The Hispanic Heritage Foundation handed out its annual awards last week to personalities from the world of film, sports, music and education, many of them supporters of efforts to bring about comprehensive immigration reform.
The awards, created in 1987 to commemorate Hispanic Heritage Month, were presented Sept. 5 at a gala held at the Kennedy Center in Washington, D.C. The event included performances and speeches by some of the artists most beloved by Hispanic Americans.
“The Hispanic Heritage Awards are proud to honor yet another inspiring group of Latino leaders,” said Jose Antonio Tijerino, president and CEO of the Hispanic Heritage Foundation, announcing award winners “The Hispanic community has made significant contributions throughout history on America and the world and will continue to do so in the future on a much larger scale.
Actress Eva Longoria, whose causes have often taken her to the nation’s capital, received the foundation’s Community Service Award. Mexican musical group Los Tigres del Norte was recognized as a “legend” in the entertainment world.
Los Tigres front man Jorge Hernandez, in an interview with Efe said the band, along with the nonprofit’s other honorees, visited the White House earlier in the day where they discussed the need for immigration reform, and for Congress to vote to legalize the status of millions of Hispanics who have been living in the U.S. for years without authorization.
“It’s important for this community, even if it takes time, it should be done to help these families without a home,” said Hernandez, who plays the accordion and sings on the award winning and popular winning recording “Thank you, America Without Borders.”
The foundation’s design award was presented to Spanish chef Jose Andres, who after more than 20 years living in the U.S., is now one of the most renowned chefs in the country.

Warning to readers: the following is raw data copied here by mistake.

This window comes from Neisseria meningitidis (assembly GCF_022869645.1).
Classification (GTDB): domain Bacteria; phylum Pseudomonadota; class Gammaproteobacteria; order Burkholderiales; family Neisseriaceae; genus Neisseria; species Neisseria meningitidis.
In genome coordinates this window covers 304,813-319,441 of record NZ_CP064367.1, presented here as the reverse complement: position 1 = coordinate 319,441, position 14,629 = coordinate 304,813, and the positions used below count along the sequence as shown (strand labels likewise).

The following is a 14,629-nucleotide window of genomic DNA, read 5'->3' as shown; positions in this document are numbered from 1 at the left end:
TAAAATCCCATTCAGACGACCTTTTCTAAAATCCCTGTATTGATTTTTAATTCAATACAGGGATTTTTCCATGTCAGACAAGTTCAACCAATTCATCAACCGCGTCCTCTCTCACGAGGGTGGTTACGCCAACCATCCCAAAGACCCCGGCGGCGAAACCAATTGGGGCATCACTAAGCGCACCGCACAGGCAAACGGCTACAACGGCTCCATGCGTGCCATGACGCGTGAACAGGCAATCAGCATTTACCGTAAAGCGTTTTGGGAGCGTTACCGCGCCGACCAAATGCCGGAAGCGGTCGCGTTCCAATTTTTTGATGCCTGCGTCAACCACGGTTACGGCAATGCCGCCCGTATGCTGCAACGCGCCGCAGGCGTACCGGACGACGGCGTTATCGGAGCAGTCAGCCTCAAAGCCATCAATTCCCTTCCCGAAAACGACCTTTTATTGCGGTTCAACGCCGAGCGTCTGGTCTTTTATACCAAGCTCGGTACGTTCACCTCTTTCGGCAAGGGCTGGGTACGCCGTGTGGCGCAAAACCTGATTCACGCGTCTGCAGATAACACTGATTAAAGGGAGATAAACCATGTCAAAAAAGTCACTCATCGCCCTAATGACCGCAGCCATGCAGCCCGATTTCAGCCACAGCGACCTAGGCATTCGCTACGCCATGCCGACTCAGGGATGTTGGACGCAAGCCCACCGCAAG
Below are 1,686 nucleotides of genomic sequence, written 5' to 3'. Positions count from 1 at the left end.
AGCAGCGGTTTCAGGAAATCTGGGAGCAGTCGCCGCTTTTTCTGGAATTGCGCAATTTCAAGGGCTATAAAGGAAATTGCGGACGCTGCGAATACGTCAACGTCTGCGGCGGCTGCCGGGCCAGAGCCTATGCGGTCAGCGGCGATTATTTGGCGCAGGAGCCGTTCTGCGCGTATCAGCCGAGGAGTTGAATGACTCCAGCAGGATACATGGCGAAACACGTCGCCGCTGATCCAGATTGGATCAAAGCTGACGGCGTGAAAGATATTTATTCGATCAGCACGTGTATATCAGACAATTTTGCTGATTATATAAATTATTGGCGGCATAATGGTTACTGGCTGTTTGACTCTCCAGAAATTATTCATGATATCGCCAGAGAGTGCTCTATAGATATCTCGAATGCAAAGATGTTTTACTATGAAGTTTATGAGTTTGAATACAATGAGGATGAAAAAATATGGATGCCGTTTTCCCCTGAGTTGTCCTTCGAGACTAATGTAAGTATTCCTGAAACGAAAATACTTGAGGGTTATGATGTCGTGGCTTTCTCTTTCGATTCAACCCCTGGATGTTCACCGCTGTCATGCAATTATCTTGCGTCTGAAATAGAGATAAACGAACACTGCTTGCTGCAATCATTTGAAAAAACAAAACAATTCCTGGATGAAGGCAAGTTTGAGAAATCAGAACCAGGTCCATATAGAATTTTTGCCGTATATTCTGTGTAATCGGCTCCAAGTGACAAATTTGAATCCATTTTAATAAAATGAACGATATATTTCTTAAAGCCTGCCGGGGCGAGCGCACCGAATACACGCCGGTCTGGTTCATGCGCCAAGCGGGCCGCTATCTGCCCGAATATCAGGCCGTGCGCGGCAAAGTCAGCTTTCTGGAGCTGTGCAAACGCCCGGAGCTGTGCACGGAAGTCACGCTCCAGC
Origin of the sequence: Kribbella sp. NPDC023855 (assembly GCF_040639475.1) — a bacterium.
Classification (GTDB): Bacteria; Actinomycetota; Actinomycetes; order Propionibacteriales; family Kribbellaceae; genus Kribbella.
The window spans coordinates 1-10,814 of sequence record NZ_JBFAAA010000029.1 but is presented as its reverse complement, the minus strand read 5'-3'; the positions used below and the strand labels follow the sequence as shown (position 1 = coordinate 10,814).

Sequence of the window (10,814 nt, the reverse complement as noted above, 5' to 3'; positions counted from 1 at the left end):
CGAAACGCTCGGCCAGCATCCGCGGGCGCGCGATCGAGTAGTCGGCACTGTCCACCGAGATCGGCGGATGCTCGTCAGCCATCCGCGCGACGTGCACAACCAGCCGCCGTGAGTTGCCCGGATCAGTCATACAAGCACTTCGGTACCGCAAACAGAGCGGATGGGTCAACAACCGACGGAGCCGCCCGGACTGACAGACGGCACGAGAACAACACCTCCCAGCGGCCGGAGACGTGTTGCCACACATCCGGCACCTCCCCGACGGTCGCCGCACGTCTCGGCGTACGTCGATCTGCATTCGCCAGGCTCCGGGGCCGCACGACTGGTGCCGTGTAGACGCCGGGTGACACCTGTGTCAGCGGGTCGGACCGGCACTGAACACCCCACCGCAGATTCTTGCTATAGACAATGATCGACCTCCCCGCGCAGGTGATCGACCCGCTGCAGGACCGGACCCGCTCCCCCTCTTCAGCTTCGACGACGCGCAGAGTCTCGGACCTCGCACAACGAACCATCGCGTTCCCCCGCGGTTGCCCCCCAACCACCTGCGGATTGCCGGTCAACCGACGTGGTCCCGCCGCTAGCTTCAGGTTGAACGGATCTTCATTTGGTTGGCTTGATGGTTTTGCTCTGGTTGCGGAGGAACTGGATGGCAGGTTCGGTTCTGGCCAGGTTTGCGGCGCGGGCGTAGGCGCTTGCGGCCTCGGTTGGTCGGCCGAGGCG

“I am Spanish, proud to be, but in America I am Latino or Hispanic, and we are a big family that united can accomplish many things,” Jose Andres said.
“[Immigration] Reform is necessary because we have immigrants who been denied the right to become full citizens which is unjust, because this society runs thanks to these immigrants,” he said.
The award for “Vision” was given to Mexican singer Lucero, who said it’s time for the country to recognize the importance of the Hispanic community. “Parts of this country would not function without the work of this community,” she said. Actor Diego Luna, who just finished shooting and directing “Chavez”, a biopic about Chicano labor leader Cesar Chavez, received the group’s “Inspira,” or inspiration recognition.
Luna told Efe that it is “amazing” that a movie had not yet been made about Chavez, who led a historic struggle for farm workers in California and is one of the most important Hispanic leaders in U.S. history.
“Things have changed for the better for the Hispanic community, a community very important to the growth of this country. Immigration reform that is necessary and inevitable,” said Luna.
Colombian Formula 1 driver Juan Pablo Montoya also picked up an award, in his case for his long career as one of Latin America’s top racecar drivers, and for excellence in the sports field.
Miami Dade County School Superintendent Alberto Carvalho received the award for education, while Voto Latino President Maria Teresa Kumar received the organization’s annual Leadership Award.
The gala featured performances by top Latino artists, and was filmed for broadcast Sept. 15 on MundoFox. Check local listings for times.